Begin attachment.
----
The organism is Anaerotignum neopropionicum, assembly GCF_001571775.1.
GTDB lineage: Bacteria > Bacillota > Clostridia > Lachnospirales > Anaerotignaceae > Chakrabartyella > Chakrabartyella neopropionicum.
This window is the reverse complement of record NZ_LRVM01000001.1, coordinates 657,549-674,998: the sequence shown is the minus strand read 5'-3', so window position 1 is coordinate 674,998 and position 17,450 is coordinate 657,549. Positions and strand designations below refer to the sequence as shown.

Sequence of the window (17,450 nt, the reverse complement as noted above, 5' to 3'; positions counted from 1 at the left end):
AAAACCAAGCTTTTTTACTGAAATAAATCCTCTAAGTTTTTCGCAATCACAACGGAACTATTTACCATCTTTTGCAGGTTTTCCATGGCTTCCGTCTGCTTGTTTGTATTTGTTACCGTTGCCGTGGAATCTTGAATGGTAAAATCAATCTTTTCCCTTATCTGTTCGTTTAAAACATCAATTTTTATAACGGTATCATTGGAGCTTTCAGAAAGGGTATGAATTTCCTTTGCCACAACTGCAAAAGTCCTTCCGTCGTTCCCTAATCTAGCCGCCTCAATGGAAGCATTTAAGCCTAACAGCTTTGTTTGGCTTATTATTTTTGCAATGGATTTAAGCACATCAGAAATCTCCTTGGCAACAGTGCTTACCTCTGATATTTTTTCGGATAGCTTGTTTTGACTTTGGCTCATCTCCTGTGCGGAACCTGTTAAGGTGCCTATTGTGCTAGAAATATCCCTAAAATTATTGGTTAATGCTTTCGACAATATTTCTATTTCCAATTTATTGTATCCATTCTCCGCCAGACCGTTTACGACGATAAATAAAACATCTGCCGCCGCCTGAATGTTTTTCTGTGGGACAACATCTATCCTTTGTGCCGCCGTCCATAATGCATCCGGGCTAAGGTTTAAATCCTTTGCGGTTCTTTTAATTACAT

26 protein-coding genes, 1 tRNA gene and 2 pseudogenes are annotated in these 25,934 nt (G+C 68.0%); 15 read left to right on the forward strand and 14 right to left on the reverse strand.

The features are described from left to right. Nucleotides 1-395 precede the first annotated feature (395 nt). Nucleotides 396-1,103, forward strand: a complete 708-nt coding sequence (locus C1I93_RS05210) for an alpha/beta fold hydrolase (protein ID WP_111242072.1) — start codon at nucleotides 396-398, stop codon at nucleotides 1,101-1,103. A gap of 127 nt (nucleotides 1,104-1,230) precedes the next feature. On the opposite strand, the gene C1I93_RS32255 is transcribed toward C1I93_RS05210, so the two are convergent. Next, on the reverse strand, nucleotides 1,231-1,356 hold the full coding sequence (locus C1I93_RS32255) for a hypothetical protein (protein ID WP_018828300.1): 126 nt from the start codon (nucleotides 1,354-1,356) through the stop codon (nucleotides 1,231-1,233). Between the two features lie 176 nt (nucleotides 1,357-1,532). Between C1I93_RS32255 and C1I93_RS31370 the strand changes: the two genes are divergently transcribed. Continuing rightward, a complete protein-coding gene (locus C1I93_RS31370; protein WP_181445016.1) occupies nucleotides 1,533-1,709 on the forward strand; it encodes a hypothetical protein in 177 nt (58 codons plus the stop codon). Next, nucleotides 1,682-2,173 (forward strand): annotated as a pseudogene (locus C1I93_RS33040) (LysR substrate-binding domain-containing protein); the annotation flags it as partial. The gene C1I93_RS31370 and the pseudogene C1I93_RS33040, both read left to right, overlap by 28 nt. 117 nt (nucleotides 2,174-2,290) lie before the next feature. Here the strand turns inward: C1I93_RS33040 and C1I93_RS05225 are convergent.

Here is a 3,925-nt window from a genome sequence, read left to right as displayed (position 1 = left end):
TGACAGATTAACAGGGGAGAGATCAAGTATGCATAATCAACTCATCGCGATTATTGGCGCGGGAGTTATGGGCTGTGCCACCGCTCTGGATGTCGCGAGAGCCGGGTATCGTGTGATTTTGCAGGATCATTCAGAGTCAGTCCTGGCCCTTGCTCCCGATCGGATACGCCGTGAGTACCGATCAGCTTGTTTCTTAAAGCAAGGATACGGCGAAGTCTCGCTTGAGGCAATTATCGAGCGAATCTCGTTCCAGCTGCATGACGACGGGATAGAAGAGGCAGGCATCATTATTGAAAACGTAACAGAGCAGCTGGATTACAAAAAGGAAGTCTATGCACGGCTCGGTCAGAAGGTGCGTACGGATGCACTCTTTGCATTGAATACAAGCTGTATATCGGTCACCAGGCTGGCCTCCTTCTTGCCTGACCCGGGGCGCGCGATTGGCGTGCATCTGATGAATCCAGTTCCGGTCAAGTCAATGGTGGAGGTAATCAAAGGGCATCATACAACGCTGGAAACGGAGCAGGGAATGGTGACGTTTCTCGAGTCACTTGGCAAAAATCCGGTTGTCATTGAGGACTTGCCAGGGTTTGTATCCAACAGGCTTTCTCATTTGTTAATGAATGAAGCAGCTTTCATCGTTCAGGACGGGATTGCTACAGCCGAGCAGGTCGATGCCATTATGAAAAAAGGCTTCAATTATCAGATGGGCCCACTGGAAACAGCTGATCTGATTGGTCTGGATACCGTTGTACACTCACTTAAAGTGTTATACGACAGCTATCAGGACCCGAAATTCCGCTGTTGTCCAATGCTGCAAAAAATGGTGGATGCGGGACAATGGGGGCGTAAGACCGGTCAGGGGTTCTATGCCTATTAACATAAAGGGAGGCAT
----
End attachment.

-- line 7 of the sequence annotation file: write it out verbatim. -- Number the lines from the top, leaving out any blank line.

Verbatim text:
The features are described from left to right. Nucleotides 1-395 precede the first annotated feature (395 nt). Nucleotides 396-1,103, forward strand: a complete 708-nt coding sequence (locus C1I93_RS05210) for an alpha/beta fold hydrolase (protein ID WP_111242072.1) — start codon at nucleotides 396-398, stop codon at nucleotides 1,101-1,103. A gap of 127 nt (nucleotides 1,104-1,230) precedes the next feature. On the opposite strand, the gene C1I93_RS32255 is transcribed toward C1I93_RS05210, so the two are convergent. Next, on the reverse strand, nucleotides 1,231-1,356 hold the full coding sequence (locus C1I93_RS32255) for a hypothetical protein (protein ID WP_018828300.1): 126 nt from the start codon (nucleotides 1,354-1,356) through the stop codon (nucleotides 1,231-1,233). Between the two features lie 176 nt (nucleotides 1,357-1,532). Between C1I93_RS32255 and C1I93_RS31370 the strand changes: the two genes are divergently transcribed. Continuing rightward, a complete protein-coding gene (locus C1I93_RS31370; protein WP_181445016.1) occupies nucleotides 1,533-1,709 on the forward strand; it encodes a hypothetical protein in 177 nt (58 codons plus the stop codon). Next, nucleotides 1,682-2,173 (forward strand): annotated as a pseudogene (locus C1I93_RS33040) (LysR substrate-binding domain-containing protein); the annotation flags it as partial. The gene C1I93_RS31370 and the pseudogene C1I93_RS33040, both read left to right, overlap by 28 nt. 117 nt (nucleotides 2,174-2,290) lie before the next feature. Here the strand turns inward: C1I93_RS33040 and C1I93_RS05225 are convergent.